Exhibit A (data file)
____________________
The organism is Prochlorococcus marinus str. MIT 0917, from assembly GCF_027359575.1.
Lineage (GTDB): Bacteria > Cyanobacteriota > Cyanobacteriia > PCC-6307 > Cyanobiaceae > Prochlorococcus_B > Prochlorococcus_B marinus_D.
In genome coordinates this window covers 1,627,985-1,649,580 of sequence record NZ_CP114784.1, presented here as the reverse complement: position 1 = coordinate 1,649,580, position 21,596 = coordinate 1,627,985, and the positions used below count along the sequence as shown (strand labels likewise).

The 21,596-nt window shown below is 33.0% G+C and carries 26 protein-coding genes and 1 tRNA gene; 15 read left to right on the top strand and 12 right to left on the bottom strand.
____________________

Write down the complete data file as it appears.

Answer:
The organism is Prochlorococcus marinus str. MIT 0917, from assembly GCF_027359575.1.
Lineage (GTDB): Bacteria > Cyanobacteriota > Cyanobacteriia > PCC-6307 > Cyanobiaceae > Prochlorococcus_B > Prochlorococcus_B marinus_D.
In genome coordinates this window covers 1,627,985-1,649,580 of sequence record NZ_CP114784.1, presented here as the reverse complement: position 1 = coordinate 1,649,580, position 21,596 = coordinate 1,627,985, and the positions used below count along the sequence as shown (strand labels likewise).

The 21,596-nt window shown below is 33.0% G+C and carries 26 protein-coding genes and 1 tRNA gene; 15 read left to right on the top strand and 12 right to left on the bottom strand.